Our urban environment is full of streets that are lined with cafes, shops and offices. Places where you need to buy something or make an appointment in order to spend time there. Where do you go not just to be but to be heard, accounted for and to be a physical part of that locality? It’s so easy to reach out online but how does this really connect people in and to their local and natural environments?
The brief asks you to design a place for local people, be they homeless, a child, a business owner, a shop keeper or a grandparent. For them to find a place to tell a story or write about a moment, heart felt, funny or simply everyday through all mediums of pen, print and voice. The space would allow people to write sentences to authoring books, to draw, illustrate and commit the narrative to a place that would be seen and read. It would welcome film, podcasts, interviews, readings and poetry. Its aim and priority is to welcome all, it asks for time in the sense of how people live their lives to be communicated, recorded in all these forms in a daily manner. There are no hierarchies this space will literally demonstrate the life and times of its neighbourhood.
You're asked to develop ideas that respond to the function of writing, drawing, speaking, printing and publishing through the articulation within your chosen spaces. Consider the flexibility of the space and how it could be used for those writing a quick note to those penning detailed articles. Think about how some people would need solitude, quiet and intimate spaces to those that would speak to an audience.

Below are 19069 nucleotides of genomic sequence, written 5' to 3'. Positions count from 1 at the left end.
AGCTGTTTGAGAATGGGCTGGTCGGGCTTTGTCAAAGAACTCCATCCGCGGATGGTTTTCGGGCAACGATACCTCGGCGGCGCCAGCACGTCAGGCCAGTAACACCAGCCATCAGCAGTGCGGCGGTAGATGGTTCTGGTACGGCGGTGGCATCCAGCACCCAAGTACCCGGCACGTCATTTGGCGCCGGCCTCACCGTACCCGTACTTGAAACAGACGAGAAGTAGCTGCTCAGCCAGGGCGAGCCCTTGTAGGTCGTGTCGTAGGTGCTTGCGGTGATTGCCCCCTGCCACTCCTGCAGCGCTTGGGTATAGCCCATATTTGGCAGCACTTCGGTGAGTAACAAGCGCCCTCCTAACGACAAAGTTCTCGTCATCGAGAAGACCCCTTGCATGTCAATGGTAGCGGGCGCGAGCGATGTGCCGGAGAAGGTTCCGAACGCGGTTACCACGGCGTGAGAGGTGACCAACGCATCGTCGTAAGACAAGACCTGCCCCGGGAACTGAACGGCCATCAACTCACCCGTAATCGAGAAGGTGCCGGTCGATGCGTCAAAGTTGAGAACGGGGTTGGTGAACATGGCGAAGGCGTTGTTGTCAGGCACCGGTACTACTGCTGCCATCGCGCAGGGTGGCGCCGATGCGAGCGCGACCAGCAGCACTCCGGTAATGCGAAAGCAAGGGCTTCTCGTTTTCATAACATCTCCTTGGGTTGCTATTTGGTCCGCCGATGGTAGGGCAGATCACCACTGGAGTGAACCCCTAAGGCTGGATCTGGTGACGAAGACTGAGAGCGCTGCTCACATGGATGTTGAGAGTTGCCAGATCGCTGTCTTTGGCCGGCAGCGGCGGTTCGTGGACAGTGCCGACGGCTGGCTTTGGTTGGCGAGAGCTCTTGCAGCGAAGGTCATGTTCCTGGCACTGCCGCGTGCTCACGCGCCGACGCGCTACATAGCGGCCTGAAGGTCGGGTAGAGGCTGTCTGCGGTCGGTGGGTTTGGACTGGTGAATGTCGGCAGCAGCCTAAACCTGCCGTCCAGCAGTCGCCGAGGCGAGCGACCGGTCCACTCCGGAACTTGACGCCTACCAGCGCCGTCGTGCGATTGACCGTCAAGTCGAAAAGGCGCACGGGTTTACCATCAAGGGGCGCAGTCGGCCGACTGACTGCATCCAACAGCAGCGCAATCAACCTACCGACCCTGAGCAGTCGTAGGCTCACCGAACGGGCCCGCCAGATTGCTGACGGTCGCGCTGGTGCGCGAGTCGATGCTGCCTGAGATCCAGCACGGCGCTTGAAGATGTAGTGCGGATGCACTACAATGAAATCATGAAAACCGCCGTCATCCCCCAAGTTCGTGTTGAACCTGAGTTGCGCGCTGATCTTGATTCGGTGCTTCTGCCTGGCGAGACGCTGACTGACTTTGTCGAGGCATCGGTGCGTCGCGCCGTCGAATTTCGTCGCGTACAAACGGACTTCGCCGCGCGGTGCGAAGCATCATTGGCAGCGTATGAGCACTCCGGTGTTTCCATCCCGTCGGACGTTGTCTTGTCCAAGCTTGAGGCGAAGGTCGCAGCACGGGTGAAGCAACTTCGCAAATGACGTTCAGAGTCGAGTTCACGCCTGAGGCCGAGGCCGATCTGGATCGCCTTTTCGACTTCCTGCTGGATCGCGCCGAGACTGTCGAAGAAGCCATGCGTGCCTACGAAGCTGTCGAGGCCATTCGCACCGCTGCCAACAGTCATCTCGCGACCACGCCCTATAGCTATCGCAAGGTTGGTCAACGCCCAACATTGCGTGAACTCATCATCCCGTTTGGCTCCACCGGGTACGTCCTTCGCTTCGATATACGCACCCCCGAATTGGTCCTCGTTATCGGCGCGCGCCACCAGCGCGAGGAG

How do you welcome all? Consider the light and materials, their textures and colours.
Name your new place, think about its signage and wayfinding.
Taking your concept that was developed for the Whitechapel Gallery and move these spatial ideas into the streets, lanes and markets to give ephemeral and instant space that would allow the opportunity for people to record the everyday within the exterior.
Interiors Year 2 Studio 01: Rise and Shine
Andrew Siddall, Iain Hales, Chiara Cola, Suzanne Smeeth-Poaros
In imagining a successful 24-hour city we will aim for a diverse night-time vision: a vibrant nightscape engaging communities, workers and visitors with culture, performance, celebration, places to socialise. Covid-19 has impeded our human instinct to connect. We are discouraged from touching our friends, families, shun strangers and fear the surfaces of our city, this has led to mass sensory deprivation. Can we build a 24-hour London whilst combating the Sensory Deprivation of the Covid City?
Interiors Year 2 Studio 02: London Calling
Kaye Newman, Janette Harris, Luigi Simione, Cristina Morbi
The studio is concerned with the notion of time, some people believe it’s a part of a greater collection of subconscious senses. We are interested in peoples use of time, their engagement with it and the environments they inhabit and how they make time relevant, active, meaningful and alive. The studio will explore the notion of time through the voice, the written hand and the materials for publishing through two projects using the spaces within the Whitechapel Gallery.
Interiors Year 2 Studio 03: Red Rose Haven
Cecilia Sjoholm, Laura Encinas-Ortega, Theodora Alfredsdóttir, Patricia Mato-Mora
Our site is Whitechapel Gallery, a public art gallery situated on Whitechapel High Street. As well as exhibiting the work of contemporary artists, the gallery organises activities that involve the local community. Studio 03 will operate in the interstice between East London’s artist communities and the neighbouring City, with its workers and commuters racing between the office and their suburban homes. Specifically, we will investigate what the future holds for this symbiotic relationship.